peteg's blog - hacking - nixie clock - 2010 01 14 Conundrum

Multiplexing conundrum

/hacking/nixie_clock | Link

I constructed a further three anode switchers and they work fine. Now I'm up to wiring in the nixie tubes, but as I only want to do this once, I'm getting a bit ginger. My concern is that the multiplexing setup I'm using, which is essentially what everyone seems to use, allows more than one tube to be on at a time. So in the worst case the poor K155ИД1 chip would have to pass approx 12mA (four tubes at 3mA each), which exceeds its rated 7mA.

From the software I've found, no-one seems to do anything clever, so I expect their microcontrollers get into the main scanning loop quickly enough that nothing blows up. Unfortunately the ts7260 takes several seconds to boot Linux, with the boot loader delaying three seconds for recovery purposes, so I don't think I can ignore this.

According to the ep9301 ARM chip specs, the ts7260 is supposed to configure all these GPIO pins as inputs on bootup, which leaves them floating. This is probably safe from the chip's point of view, but not the nixie board's.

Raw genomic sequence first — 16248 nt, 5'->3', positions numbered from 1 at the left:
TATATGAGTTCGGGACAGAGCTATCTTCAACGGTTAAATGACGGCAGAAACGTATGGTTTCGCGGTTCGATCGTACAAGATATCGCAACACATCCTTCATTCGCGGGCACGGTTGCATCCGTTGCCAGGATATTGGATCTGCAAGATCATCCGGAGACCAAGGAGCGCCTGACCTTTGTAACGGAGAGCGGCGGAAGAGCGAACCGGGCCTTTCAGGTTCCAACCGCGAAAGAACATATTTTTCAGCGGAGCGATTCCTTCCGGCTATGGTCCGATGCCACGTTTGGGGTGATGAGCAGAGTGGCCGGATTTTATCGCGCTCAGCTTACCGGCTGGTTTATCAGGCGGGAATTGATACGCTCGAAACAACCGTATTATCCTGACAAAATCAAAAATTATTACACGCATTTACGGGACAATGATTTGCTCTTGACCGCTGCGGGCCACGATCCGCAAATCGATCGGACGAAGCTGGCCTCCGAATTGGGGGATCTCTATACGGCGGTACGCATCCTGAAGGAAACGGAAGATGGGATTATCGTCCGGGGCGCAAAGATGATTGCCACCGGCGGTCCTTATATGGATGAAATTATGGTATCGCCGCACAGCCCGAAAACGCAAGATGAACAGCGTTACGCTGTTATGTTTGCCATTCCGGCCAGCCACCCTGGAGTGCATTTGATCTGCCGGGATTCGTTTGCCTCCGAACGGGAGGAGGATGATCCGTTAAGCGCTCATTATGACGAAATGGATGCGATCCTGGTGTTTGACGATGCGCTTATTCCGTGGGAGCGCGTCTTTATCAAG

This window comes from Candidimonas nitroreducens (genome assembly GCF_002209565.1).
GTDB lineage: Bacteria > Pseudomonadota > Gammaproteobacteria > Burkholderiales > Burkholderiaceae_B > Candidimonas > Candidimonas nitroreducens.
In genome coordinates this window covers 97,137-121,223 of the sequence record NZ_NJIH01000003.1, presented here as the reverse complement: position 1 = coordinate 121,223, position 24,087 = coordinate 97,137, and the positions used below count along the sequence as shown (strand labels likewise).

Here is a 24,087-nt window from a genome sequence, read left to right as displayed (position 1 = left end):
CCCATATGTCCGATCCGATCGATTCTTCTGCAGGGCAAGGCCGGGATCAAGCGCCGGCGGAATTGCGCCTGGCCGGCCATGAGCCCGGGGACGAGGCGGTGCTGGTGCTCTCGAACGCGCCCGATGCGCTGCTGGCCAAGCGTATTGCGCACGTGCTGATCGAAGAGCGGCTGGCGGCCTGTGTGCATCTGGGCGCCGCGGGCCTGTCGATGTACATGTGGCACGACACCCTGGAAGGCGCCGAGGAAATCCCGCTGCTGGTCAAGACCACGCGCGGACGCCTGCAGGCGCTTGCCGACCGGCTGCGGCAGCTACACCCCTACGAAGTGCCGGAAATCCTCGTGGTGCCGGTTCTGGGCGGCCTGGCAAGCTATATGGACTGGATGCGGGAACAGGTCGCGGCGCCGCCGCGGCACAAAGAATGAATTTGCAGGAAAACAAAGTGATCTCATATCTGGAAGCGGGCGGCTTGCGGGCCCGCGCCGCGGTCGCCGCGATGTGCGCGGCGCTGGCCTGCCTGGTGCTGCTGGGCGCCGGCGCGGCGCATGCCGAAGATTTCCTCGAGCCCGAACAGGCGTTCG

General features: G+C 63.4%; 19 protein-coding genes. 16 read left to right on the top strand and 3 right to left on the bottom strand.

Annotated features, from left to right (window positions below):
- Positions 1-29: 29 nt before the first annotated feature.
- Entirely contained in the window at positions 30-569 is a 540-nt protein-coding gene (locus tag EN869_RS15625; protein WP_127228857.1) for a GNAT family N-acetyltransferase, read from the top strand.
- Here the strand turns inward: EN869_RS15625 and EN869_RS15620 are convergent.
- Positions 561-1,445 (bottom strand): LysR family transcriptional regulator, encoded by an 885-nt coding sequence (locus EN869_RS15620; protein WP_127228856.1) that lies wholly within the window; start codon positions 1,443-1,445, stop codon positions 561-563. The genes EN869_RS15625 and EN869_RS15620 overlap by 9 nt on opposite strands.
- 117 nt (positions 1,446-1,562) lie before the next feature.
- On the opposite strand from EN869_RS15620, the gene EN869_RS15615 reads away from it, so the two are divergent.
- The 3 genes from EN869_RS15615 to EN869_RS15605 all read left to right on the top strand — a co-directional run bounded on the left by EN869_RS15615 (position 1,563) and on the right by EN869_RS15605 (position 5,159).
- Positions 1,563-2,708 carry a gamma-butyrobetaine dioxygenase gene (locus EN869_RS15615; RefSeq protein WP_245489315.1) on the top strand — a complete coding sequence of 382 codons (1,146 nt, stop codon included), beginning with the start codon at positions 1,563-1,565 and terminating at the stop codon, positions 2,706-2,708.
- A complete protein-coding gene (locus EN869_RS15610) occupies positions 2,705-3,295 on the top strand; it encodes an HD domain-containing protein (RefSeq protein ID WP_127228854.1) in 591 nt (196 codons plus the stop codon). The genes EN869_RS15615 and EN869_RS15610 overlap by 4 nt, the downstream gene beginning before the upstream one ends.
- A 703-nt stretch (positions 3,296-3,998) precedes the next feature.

A solution is to pepper the anode drivers with pull-down resistors on the bases of the buffer transistors (the MPSA42s). Ha! That's what this guy was doing. Hmm, perhaps everyone does it. :-) I'm using 33kΩ which seems to do the trick. The voltage drop across the series 33kΩ (between the ARM and the buffer transistor) increased from 1.7v to 2.3v, so the current for a logic-high has gone up to about 70μA, if I've done my sums correctly. That seems barely plausible.

This still leaves the circuit at the mercy of the software. A complementary approach is to gate the high tension, which I'll investigate doing when John Taylor's power supply turns up. I want to switch the nixies off under software control anyway.